Counteracting psychosis by optimizing interaction (INTERACT)
Counteracting psychosis by optimizing interaction
Start date: Apr 1, 2013,
End date: Mar 31, 2018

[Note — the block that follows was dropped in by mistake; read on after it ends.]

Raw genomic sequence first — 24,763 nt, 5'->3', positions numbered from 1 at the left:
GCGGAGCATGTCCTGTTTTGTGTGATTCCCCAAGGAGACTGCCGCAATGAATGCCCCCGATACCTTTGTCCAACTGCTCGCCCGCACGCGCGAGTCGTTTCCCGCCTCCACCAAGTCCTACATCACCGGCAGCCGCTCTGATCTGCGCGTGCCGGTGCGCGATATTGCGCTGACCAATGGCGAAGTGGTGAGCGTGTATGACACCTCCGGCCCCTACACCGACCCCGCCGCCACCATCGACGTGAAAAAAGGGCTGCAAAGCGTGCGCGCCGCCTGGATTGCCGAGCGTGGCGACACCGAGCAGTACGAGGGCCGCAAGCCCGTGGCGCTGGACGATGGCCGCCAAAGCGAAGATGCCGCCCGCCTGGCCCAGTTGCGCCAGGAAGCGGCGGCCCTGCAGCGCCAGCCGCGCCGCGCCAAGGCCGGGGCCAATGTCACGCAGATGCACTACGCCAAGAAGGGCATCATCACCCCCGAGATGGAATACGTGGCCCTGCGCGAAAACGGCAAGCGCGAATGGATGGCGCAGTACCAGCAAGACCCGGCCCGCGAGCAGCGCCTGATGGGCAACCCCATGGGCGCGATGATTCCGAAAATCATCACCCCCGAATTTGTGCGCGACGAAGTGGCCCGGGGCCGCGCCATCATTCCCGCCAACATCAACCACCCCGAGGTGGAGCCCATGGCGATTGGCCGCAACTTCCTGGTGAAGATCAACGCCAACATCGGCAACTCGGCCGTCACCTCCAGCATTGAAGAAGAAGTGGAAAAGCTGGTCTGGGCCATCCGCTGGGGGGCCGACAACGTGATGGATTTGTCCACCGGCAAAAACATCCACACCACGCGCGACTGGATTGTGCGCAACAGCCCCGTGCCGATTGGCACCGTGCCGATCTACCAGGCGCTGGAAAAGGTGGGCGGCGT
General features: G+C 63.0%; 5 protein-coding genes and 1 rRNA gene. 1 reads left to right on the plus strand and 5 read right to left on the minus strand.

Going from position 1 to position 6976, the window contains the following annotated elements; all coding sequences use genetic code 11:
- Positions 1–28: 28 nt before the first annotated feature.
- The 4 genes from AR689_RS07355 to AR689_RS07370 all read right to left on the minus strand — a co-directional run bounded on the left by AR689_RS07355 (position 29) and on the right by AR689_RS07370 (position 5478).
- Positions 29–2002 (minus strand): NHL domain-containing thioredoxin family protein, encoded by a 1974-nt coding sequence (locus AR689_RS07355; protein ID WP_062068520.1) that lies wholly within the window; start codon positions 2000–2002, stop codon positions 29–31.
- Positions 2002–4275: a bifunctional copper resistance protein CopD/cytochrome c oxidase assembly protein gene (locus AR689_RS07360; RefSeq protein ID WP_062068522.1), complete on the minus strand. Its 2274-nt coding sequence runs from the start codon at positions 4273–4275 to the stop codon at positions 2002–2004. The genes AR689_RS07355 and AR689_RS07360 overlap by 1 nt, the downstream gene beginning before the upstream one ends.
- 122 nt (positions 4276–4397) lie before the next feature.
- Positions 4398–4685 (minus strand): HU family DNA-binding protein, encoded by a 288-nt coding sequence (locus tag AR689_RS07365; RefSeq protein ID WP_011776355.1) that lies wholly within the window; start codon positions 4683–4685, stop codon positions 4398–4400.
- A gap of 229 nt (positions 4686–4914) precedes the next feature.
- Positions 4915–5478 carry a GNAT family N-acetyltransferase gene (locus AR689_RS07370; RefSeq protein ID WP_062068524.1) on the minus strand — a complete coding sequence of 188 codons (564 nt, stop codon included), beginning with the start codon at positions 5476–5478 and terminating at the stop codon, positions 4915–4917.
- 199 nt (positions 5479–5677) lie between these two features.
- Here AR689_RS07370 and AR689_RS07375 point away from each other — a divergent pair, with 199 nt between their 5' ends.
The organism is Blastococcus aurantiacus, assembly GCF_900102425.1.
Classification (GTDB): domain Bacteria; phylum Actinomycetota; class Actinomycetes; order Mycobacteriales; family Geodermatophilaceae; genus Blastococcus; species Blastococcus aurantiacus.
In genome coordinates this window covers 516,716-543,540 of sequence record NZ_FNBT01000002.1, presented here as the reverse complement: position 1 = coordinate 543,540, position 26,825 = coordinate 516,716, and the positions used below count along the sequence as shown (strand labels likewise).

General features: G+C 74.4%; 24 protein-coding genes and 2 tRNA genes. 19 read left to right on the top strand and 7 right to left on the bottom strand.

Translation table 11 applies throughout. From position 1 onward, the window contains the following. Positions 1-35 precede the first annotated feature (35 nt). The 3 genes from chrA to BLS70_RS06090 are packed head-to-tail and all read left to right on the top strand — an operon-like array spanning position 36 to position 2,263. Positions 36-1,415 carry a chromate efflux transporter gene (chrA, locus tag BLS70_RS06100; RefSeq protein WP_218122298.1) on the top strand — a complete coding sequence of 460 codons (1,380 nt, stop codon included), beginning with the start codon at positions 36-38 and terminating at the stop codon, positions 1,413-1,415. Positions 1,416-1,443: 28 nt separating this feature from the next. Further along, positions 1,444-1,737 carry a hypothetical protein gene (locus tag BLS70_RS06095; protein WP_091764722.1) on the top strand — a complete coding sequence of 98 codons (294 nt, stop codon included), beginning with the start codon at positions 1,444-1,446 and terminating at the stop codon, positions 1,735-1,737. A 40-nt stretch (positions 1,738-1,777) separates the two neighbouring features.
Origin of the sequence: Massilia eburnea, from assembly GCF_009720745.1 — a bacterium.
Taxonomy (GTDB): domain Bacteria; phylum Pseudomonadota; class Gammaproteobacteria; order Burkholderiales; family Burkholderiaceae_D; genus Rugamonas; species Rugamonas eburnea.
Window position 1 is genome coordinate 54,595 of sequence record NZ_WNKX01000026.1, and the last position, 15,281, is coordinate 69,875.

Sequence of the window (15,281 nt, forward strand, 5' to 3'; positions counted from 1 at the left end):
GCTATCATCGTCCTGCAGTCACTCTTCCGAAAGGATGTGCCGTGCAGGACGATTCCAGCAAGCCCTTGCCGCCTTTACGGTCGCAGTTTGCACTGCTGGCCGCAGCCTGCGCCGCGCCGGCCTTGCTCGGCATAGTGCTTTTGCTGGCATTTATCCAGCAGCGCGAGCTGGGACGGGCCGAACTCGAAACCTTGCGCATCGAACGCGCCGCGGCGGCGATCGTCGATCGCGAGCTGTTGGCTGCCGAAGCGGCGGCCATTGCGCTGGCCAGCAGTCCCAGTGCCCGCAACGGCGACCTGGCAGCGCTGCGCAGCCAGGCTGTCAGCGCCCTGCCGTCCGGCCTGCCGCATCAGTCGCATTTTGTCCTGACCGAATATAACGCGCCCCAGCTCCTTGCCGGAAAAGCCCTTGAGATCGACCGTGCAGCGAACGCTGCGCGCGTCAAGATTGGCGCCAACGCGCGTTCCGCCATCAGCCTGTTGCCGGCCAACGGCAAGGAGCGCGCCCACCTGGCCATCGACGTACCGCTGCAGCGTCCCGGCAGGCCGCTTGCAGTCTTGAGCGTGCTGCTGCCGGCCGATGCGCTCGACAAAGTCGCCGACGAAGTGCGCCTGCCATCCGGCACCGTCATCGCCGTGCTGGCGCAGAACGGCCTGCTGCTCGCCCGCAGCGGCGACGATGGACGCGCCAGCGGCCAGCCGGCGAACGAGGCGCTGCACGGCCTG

Psychotic disorders are amongst the most severe mental disorders. However, current treatments have failed to reduce disability or change the prospects for recovery for patients with a psychotic disorder. In this project, I will investigate an entirely novel therapy, targeting the core vulnerability profile of altered person-environment interactions underlying psychosis, specifically increased stress-reactivity and reduced motivated and goal-directed behaviour. My colleagues and I have developed a digital apparatus, the ‘PsyMate’, allowing real-time interventions for patients with severe mental illness. In this project, the PsyMate will be used to (1)reduce psychotic and emotional reactivity to stress with “detachment and acceptance” exercises in real life situations, and (2)improve motivated and goal-directed behaviour with real-time behavioural activation therapy. In a randomized controlled trial, I will investigate whether this self-management therapy, conducted outside the office in the patient’s real life, is capable of reducing psychotic reactivity to stress and of improving motivated behaviour in participants with an at-risk mental state for psychosis.In order to understand the impact of this intervention in terms of brain plasticity and prediction of response, I will use an experimental medicine approach to investigate the neural effects of the intervention. I will focus particularly on prefrontal dopamine-reactivity as the brain mechanism mediating altered person-environment interactions. In the current study, I will examine prefrontal dopamine reactivity towards positive as well as stressful negative events as the biological process mediating underlying motivated behaviour and environmental reactivity. Furthermore, I will investigate whether a self-management therapy specifically focused at aberrant person-environment interactions alters brain plasticity at the level of prefrontal dopaminergic neurotransmission in persons at risk for psychosis.
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